Working as a park ranger at Phantom Ranch, Cottonwood Camp, and Indian Gardens, my duties included emergency medical services, trail patrols, law enforcement, search and rescue, interpretive ranger talks, and last but not least, providing encouragement for exhausted hikers.
After years of working as a Grand Canyon National Park backcountry ranger and then as a field instructor for the Grand Canyon Field Institute, I decided to share some of the things I’ve learned while working with the public and during my own backpacking experiences.
So often while working in the canyon, I would see people having the worst time of their lives in one of the most glorious places on earth! And with just a little more knowledge and preparation, they could actually be having a good time. I know that’s a radical concept, but stick with me. I’ll do my best to prove it to you!
To say I’m an outdoor enthusiast is a major understatement! I live for the wilderness. I’ve always worked to supply my habit and have been very fortunate to have made the outdoors my workplace.
I love to share my experiences and feel very privileged when I’m able to watch the emergence of a self-confident, competent person that often happens after backpacking in the Grand Canyon. It’s like watching a butterfly emerge from a cocoon. Many people share my feeling that you cannot come to the canyon without feeling an incredible impact on your personal life.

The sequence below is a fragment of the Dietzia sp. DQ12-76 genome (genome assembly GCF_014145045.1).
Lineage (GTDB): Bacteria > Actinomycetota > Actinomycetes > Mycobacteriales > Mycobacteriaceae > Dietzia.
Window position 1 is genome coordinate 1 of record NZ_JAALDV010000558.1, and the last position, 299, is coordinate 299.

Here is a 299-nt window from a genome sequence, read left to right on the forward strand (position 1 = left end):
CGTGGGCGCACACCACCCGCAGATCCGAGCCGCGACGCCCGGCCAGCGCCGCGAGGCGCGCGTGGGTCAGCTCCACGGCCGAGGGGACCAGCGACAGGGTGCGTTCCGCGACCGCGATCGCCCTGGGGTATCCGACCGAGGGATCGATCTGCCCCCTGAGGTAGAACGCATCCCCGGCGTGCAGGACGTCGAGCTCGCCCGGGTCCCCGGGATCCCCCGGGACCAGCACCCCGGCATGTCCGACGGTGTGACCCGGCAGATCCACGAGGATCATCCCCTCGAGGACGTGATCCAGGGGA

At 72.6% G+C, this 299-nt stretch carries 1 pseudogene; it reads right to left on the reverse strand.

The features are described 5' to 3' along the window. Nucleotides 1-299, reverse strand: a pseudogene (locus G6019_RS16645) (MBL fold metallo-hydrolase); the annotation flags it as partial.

Denise Traver’s love for wilderness in general, and the desert southwest in particular, is rivaled by her commitment to sharing these treasures with others.
In her capacity as a Grand Canyon National Park backcountry ranger and a lead instructor for the Grand Canyon Field Institute, Denise has treated outdoor enthusiasts from around the world to her unique blend of knowledge and enthusiasm for the rich natural and human resources found within our public lands.
A journey with Denise into the backcountry has been routinely described as “the trip of a lifetime” by veterans of her numerous outings. Their appreciation of her practical tips on the art of backpacking is as well-received as her grasp of the “hard” sciences that pertain to the terrain they’ve encountered together.
Though no longer a full-time GCFI instructor, Denise has played a major role in the direction, popularity, and continued success of one of the leading field seminar programs in the country.Mike Buchheit
Director, Grand Canyon Conservancy Field Institute